CO2 Forum, 3rd edition
2014, Poster

Poisson Guillaume : CO2-based self-assembled material for the selective capture of metals from technological waste

G. Poisson (a), G. Canard (b), F. Fotiadu (a), J. Leclaire (a,c)
a) Laboratoire Chirosciences, CNRS, Aix Marseille Université, Centrale Marseille, iSm2 UMR 7313, avenue Escadrille Normandie-Niemen, 13397 Marseille Cedex 20, France.
b) Aix Marseille Université, CNRS, CINaM UMR 7325, 13288 Marseille, France.
c) Equipe Chimie Supramoléculaire Appliquée (CSAp), Université Lyon 1 – CNRS 5246 ICBMS – Bâtiment CPE 43, bd du 11 novembre 1918-69622 Villeurbanne, Cedex, France
Corresponding author email:

The global demand of rare earth elements (REEs) and other rarest metal is growing steadily due to their use in many high-tech and green technologies. In the near future, supply of REEs is likely to be disrupted if new sources of metal are not found quickly [1]. Urban mining from technological waste containing REEs represents a potential solution to the supply, providing that innovative low-cost and green recycling methods can be developed.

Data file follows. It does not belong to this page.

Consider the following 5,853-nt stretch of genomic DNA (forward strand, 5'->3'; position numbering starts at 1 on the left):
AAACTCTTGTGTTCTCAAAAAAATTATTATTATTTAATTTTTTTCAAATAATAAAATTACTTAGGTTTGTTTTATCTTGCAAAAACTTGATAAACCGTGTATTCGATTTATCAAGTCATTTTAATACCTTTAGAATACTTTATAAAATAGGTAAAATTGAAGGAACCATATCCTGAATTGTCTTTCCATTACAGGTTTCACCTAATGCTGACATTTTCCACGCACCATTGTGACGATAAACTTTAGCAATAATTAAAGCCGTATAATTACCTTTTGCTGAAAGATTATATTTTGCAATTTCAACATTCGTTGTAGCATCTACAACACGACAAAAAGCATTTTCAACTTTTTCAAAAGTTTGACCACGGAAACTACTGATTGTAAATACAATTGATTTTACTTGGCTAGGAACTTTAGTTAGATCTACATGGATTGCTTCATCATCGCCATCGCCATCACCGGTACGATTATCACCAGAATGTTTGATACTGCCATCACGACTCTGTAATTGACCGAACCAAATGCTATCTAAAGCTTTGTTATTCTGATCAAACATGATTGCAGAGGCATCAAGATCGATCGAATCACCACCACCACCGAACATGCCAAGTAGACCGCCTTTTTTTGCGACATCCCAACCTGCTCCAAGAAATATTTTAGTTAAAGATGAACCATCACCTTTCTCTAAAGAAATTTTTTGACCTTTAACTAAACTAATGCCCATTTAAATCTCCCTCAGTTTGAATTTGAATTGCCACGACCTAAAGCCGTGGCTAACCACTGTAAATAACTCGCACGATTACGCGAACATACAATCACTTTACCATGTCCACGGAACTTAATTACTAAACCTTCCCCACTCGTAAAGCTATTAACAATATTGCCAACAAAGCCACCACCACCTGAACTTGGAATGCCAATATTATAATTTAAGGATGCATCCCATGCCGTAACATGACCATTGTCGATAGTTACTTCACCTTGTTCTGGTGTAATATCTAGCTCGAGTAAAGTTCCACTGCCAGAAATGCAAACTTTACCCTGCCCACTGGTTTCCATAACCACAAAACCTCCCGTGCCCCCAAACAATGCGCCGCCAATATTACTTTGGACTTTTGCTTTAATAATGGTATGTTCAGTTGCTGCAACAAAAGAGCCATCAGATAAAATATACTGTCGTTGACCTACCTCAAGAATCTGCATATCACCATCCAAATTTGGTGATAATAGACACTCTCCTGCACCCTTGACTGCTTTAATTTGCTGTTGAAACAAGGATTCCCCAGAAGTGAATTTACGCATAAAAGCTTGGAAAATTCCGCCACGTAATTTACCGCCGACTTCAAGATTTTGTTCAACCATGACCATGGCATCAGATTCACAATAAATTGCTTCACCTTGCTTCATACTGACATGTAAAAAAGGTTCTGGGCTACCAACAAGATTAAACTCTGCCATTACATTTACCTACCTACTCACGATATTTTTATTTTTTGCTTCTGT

The main issue in REE’s recycling resides in the chemical complexity of the waste products combined with a low content in target metals. Besides conventional static ligands that have been developed through decades for liquid-liquid extraction of REE, ammonium carbamates, spontaneous adducts between amines and CO2, are known to form stable complexes with lanthanides [2] and group (IIIA) metals [3]. Their formation being reversible, a self-assembling capture process involving amines, CO2 and metals can be envisaged. The recent use of CO2 as organic tecton in dynamic combinatorial libraries has indeed offered the opportunity to generate in situ the functional groups devoted to metal binding [4]. Thorough screenings of polyamine and polyaldehyde building blocks in the presence of CO2 generating multi-component dynamic combinatorial libraries have yielded hits which display some strong efficiency and selectivity in terms of metals incorporation.
These spontaneous capture experiments can repeatedly be carried out in mg scale with constant and unprecedented selectivities for the smallest metal cations of the series [5]. Tuning finely the physical and chemical parameters of the assembling process provides reversible systems from which capture metals can simply be expelled through thermal CO2 release [6].
These multi-component reversible systems may ultimately pave the way toward kg scale recycling of metal from technological waste.




[1]  M. A de Boer and K. Lammertsma, Chemsuschem, 2003, 6, 2045-2055.
[2]  D. Belli Dell’amico and al, Eur. J. Inorg. Chem. 2004, 1219-1224.
[3]  P. O’brien and al, J. Chem. Soc. ,Dalton Trans. 1998, 4205-4210.
[4] J. Leclaire, G. Husson, N. Devaux, V. Delorme, L. Charles, F. Ziarelli, P. Desbois, A. Chaumonnot, M. Jacquin, F. Fotiadu, G. Buono. J. Am. Chem. Soc. 2010, 132, 3582-93
[5] G. Poisson, J. Leclaire, F. Fotiadu,  G. Canard, Brevet Français  FR 13 54510
[6] G. Poisson, J. Leclaire, F. Fotiadu,  G. Canard, PCT/FR2014/051172